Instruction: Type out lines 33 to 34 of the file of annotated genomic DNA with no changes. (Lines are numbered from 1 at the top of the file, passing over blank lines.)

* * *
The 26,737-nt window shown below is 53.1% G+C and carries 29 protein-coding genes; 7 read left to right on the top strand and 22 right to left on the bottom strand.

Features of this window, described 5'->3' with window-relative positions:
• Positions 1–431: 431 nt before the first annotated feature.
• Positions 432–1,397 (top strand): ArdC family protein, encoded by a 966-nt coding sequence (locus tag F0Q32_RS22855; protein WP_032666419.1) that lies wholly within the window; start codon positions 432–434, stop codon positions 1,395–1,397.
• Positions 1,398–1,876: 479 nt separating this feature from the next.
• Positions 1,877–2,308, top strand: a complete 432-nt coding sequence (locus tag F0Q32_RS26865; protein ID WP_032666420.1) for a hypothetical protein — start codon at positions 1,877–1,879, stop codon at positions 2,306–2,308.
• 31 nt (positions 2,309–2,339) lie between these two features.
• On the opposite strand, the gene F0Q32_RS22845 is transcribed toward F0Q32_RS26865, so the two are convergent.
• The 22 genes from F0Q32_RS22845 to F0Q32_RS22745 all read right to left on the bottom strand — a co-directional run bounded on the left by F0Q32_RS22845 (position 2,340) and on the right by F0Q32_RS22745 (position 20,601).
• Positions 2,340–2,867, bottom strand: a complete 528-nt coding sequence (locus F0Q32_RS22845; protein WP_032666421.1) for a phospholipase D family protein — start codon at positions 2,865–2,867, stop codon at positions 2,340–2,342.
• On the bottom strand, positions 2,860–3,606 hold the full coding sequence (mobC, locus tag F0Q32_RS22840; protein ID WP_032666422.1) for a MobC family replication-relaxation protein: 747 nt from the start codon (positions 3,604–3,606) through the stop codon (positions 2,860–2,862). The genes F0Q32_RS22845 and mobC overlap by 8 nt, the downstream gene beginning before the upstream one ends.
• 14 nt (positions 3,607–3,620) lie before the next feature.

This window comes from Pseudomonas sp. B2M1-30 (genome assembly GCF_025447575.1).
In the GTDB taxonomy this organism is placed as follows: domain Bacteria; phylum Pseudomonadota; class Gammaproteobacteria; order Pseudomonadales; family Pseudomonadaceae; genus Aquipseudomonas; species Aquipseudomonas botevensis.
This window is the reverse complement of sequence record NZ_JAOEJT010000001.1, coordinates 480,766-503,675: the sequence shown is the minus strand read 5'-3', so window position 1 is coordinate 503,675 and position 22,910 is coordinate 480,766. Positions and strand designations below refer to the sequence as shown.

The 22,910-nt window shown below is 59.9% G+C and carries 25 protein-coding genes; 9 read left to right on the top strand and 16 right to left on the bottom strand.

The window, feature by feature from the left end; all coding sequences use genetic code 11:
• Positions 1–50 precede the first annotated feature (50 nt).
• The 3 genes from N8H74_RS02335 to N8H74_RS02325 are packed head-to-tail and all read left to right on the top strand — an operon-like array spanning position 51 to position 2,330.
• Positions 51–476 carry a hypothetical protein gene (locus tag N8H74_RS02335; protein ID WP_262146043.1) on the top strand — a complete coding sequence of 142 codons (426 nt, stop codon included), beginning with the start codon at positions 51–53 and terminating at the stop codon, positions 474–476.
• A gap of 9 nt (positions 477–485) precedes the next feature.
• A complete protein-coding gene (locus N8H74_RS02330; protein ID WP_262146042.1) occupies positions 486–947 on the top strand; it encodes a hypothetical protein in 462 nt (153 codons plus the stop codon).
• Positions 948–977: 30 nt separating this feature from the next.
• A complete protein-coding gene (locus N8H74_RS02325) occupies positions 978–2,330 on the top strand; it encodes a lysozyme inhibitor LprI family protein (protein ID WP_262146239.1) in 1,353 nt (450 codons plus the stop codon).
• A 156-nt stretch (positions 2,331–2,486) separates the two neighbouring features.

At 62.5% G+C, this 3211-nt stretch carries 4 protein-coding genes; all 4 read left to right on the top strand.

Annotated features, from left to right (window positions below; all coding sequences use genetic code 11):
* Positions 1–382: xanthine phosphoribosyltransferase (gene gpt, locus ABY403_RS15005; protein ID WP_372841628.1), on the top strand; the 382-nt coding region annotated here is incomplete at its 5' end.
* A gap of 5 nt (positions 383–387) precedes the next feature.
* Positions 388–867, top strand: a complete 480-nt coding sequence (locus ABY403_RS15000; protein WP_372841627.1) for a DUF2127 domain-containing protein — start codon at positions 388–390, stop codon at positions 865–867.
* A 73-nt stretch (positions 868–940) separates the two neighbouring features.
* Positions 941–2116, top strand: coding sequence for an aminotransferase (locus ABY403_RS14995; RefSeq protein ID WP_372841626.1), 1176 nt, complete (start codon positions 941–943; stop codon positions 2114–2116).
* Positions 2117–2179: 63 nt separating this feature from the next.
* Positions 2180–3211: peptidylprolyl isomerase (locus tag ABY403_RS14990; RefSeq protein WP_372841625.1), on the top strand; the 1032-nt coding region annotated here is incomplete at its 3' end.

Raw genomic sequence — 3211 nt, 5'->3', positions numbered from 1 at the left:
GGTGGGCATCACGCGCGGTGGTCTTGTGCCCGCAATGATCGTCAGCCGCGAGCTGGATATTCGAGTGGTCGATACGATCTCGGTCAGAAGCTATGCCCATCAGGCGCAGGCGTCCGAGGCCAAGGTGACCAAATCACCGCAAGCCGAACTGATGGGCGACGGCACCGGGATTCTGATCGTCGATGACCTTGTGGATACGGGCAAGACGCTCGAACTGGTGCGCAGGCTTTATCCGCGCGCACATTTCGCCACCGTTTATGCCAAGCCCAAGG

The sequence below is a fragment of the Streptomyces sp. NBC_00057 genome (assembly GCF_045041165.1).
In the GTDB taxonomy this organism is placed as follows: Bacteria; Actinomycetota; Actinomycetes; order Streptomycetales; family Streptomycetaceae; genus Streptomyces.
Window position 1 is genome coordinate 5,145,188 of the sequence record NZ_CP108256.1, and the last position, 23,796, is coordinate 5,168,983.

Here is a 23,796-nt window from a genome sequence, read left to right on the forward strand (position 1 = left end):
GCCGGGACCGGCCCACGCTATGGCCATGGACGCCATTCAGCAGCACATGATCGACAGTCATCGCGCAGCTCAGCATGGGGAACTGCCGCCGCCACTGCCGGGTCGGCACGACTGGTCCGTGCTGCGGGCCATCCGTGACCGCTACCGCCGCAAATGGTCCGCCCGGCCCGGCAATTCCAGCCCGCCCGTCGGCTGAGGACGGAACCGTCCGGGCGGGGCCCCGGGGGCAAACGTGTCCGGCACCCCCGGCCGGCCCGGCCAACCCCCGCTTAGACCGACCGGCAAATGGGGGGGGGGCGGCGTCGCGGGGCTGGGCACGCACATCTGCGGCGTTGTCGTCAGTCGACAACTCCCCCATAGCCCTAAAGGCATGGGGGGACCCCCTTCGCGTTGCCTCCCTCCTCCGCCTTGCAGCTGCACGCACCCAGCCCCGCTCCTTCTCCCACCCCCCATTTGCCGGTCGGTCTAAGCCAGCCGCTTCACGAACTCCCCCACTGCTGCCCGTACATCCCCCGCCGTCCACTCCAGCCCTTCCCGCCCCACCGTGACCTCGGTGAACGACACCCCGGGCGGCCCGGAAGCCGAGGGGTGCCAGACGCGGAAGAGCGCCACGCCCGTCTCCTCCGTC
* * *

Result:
* Positions 2117–2179: 63 nt separating this feature from the next.
* Positions 2180–3211: peptidylprolyl isomerase (locus tag ABY403_RS14990; RefSeq protein WP_372841625.1), on the top strand; the 1032-nt coding region annotated here is incomplete at its 3' end.